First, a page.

“Solo time absolutely helps with creativity and productivity. Okay, good. So if you can, tell me about the most difficult feelings you are dealing with, Jonah.”

I stared back down at the board game. This one wasn’t easy to put into words. I couldn’t deny that I had feelings of wanting to give up on life, but what specifically had pushed me down that dark hole couldn’t be neatly summed up in a sentence or two.

“I think it has something to do with doubting what I believe. Everything I believe. Like someone has played a really sick joke on me, where everything I thought I knew, is now a lie. And everyone is in on it except me. I don’t know. I guess I’m not making much sense.”

I could tell by the look on Dr. Evans’s face that this answer was unexpected.

“Let’s zero in on the first thing you said. Being bullied has left you doubting your own beliefs.”

“Yes. Because if you don’t believe in anything, you have no hope.

Dr. Evans was nodding and added, “So all the bullying you have endured this school year has worn you down to a point where you have been drained of all hope.”

We were both silent for a moment as he let this sink in. Dr. Evans closed his eyes. I drank from my water bottle.

He opened his eyes and was smiling again. “Tell me about your specific doubts, Jonah.”

I took another gulp. This guy smiles too much, I thought, it was kind of annoying. And having him dissect my brain was irritating too. Maybe it was my heart though. I couldn’t tell.

“Okay,” I began slowly. “Well…I don’t know if I believe in God anymore. I guess I doubt my belief in God.”

He interrupted me. “Maybe you’re just angry with God.”

I shrugged. “I doubt myself too. Pretty much everyone at school. Maybe my faith in everything.”

“In humanity,” he offered.

I felt myself getting mad. “Right. I had a happy life before all of this. I had lots of cool friends, great parents, everything was working out fine. But now…I hate my life. And everyone who has ruined it. And left me. I can’t do the things I want to do. And I don’t feel hope about anything.”

Dr. Evans leaned forward. “I hear you, Jonah. Your anger, your doubts, the hopelessness, this entire belief system that you have relied on, it feels like it’s all gone to shit. Doesn’t it? Your faith has been deeply shaken. And that is obviously important to you.”

“Yeah…I guess it is.” I replied. “Yeah, because when you were injured and couldn’t play volleyball any more, you lost all faith. You must have, because you became depressed and turned to drugs and alcohol.”

“That’s true. I did. My faith was tested, and it did not hold up. Many people rely on their faith to help them get through the difficult times in life. But as you said, I lost my way.”

Dr. Evans continued. “At some point, Jonah, all our lives become complicated and we experience loss and maybe even hardship. There will be obstacles in our path. And what we have to remember is that it is not the obstacles themselves that matter. It is how we choose to face these conflicts. How we navigate our way around them says so much about our character and our faith. A strong faith is an advantage when coping with these seemingly impossible challenges.”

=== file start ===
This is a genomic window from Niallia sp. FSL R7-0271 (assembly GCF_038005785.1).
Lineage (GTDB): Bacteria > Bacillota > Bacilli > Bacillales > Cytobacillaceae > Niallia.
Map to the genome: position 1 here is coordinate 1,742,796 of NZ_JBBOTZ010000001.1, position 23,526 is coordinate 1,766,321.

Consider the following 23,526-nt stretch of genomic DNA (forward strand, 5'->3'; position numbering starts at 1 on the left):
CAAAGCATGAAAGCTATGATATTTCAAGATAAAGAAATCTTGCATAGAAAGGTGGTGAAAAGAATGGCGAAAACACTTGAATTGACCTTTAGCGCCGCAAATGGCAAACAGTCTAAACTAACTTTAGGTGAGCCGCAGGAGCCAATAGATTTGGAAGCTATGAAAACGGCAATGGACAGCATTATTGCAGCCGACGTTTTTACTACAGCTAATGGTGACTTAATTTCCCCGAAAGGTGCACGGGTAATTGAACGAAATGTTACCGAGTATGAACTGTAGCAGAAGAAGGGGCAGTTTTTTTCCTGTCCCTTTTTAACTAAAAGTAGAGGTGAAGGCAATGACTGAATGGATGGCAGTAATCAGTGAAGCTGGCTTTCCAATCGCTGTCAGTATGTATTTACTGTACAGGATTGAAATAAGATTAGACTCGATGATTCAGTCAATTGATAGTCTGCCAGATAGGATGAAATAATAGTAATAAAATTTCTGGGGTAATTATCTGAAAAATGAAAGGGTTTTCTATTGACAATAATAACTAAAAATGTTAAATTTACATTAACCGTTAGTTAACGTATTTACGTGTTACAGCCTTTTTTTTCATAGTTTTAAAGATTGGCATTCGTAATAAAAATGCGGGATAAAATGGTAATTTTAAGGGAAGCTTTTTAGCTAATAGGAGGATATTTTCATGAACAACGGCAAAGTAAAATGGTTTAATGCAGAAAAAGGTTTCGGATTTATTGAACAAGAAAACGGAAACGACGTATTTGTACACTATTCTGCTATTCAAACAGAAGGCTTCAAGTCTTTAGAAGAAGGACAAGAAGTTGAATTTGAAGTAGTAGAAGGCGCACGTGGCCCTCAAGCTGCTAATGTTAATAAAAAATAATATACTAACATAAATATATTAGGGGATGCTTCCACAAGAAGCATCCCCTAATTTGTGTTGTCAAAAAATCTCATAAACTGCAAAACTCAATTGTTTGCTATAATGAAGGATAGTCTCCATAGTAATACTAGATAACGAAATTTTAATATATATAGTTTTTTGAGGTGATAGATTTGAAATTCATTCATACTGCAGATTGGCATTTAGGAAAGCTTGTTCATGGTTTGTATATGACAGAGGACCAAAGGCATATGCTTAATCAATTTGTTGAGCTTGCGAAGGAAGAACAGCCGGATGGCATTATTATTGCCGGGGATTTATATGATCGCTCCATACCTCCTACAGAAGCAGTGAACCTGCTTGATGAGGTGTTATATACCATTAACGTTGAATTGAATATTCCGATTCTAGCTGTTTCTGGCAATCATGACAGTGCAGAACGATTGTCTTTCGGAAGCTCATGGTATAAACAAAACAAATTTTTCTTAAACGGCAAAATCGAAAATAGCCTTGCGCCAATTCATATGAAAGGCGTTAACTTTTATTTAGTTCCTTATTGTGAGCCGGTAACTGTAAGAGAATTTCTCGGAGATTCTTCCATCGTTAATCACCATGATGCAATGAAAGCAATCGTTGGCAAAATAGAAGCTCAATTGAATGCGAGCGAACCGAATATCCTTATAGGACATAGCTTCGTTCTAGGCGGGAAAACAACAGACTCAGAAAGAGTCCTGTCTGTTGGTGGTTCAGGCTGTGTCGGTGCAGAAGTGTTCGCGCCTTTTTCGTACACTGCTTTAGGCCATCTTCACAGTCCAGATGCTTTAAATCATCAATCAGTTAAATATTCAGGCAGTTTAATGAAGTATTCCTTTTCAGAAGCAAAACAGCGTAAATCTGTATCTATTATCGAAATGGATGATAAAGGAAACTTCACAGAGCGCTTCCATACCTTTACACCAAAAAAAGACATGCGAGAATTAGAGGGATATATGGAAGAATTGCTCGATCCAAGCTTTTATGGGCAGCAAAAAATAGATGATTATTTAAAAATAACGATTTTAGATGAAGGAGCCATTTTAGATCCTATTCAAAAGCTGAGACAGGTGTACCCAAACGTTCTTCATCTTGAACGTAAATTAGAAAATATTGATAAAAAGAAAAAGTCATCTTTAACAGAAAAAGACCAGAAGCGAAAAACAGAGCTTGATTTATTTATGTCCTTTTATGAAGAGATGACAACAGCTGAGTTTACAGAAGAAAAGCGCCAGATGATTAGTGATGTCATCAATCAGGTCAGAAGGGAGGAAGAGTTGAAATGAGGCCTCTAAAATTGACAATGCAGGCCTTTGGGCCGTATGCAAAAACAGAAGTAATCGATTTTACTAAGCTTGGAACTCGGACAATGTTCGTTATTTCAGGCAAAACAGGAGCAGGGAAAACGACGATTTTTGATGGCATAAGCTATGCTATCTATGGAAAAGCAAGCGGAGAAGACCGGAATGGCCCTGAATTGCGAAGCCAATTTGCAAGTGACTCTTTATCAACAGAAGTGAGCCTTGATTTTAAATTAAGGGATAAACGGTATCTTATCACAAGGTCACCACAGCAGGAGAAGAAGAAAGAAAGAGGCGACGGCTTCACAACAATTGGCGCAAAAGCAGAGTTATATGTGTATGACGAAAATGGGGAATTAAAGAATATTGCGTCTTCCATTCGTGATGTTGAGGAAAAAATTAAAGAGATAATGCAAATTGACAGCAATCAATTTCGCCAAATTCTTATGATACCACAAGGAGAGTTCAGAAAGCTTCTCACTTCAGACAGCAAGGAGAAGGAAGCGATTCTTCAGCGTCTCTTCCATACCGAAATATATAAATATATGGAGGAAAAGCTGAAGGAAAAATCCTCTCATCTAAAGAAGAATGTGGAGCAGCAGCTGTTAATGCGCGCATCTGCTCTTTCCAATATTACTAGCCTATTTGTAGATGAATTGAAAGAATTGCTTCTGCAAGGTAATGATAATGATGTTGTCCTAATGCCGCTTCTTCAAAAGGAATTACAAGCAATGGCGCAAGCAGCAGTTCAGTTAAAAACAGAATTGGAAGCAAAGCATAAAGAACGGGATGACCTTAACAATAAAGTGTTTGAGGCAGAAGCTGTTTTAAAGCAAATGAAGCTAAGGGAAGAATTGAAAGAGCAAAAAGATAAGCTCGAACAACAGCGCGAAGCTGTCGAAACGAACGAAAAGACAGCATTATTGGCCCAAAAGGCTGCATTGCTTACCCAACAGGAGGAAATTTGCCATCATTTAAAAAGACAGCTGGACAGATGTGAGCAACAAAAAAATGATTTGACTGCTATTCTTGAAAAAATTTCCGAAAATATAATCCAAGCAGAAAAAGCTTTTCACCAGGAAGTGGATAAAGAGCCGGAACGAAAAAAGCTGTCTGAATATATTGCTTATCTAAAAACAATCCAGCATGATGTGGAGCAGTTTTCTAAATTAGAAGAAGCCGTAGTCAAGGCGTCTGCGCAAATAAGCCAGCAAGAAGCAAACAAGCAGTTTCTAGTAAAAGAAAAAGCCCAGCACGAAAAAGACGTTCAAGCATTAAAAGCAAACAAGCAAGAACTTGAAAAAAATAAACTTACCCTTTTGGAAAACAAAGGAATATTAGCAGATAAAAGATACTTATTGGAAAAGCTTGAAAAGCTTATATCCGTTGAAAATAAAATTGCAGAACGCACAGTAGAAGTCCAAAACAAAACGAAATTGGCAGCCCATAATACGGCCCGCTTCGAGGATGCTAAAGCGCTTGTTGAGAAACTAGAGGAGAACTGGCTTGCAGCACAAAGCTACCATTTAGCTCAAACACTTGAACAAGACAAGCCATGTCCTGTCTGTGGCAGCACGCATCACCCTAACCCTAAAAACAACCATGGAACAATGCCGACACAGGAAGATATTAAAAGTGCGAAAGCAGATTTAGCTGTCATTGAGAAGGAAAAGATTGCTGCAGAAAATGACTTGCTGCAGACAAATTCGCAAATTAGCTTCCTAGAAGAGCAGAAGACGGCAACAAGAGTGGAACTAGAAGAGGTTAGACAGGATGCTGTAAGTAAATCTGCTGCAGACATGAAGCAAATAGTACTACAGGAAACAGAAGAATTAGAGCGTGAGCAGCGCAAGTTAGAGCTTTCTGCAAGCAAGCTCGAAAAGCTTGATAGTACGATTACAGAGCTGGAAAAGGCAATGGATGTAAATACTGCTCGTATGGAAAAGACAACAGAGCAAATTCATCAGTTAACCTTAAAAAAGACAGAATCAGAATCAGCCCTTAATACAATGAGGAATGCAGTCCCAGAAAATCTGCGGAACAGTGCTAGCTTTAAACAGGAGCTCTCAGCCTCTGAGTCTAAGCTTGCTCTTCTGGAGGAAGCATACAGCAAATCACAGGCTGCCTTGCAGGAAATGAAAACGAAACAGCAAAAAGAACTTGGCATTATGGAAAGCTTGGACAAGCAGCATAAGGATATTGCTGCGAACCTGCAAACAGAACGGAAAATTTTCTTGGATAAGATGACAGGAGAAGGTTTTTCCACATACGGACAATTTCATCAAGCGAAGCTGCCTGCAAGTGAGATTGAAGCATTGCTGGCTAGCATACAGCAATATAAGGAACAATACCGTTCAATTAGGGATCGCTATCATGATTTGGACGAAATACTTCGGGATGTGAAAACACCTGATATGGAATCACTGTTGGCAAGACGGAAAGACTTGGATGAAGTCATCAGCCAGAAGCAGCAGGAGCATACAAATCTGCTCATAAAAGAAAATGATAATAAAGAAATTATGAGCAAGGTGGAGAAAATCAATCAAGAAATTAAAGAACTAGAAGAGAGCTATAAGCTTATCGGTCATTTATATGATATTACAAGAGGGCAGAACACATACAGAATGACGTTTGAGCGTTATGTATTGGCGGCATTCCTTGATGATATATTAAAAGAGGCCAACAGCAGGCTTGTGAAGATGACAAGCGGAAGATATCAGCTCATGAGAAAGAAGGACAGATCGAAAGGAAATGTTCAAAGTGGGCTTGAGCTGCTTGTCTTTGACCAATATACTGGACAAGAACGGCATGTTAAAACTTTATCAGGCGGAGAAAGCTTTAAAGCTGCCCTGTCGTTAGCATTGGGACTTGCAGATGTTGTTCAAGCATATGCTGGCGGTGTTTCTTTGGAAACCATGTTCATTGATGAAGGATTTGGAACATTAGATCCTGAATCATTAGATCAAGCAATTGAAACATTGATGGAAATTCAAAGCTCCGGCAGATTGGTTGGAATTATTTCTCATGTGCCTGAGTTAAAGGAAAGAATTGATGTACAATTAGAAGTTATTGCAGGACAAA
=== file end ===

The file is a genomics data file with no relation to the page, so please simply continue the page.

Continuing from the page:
I nodded. “My Dad said something yesterday, I’ve been thinking about it.”

“Tell me.”

He said, “Everyone fights their way through life.”

Dr. Evans smiled, “Do you agree?”

“Yes, I think he’s right. I think everyone has troubles they have to face.”

Dr. Evans nodded. “And during those times, we must walk in faith and not in fear.”

“How do I do that?” I asked. Then added, “And please don’t tell me to pray. That hasn’t worked.”

Dr. Evans smiled. “Being raised Christian, I imagine that you have been taught a certain view of God. But I don’t believe there are rules that we have to follow to the letter to have a close relationship with our God. I believe that Jesus wanted to free humankind from those rules, giving us the ability to walk in the Spirit. So we’re free to have a personal relationship with God. I believe our faith is quite individual. God is big enough to love us as we are.”

“Okay. So does having faith in God makes us stronger?” I asked.

“I believe so. But it’s more than that. It’s important that we develop an awareness or ability to be present. This gives us an open heart. What I have noticed about you in just this first meeting, Jonah, is your ability to listen. And observe. When we are able to really hear people and see people, we are allowing ourselves to be more aware of others. More open to others. And this fosters understanding, compassion, and empathy. An inner growth that translates to an open and loving heart. One that can forgive. This gives us strength. It lifts our faith in humanity. Do you follow what I am saying?”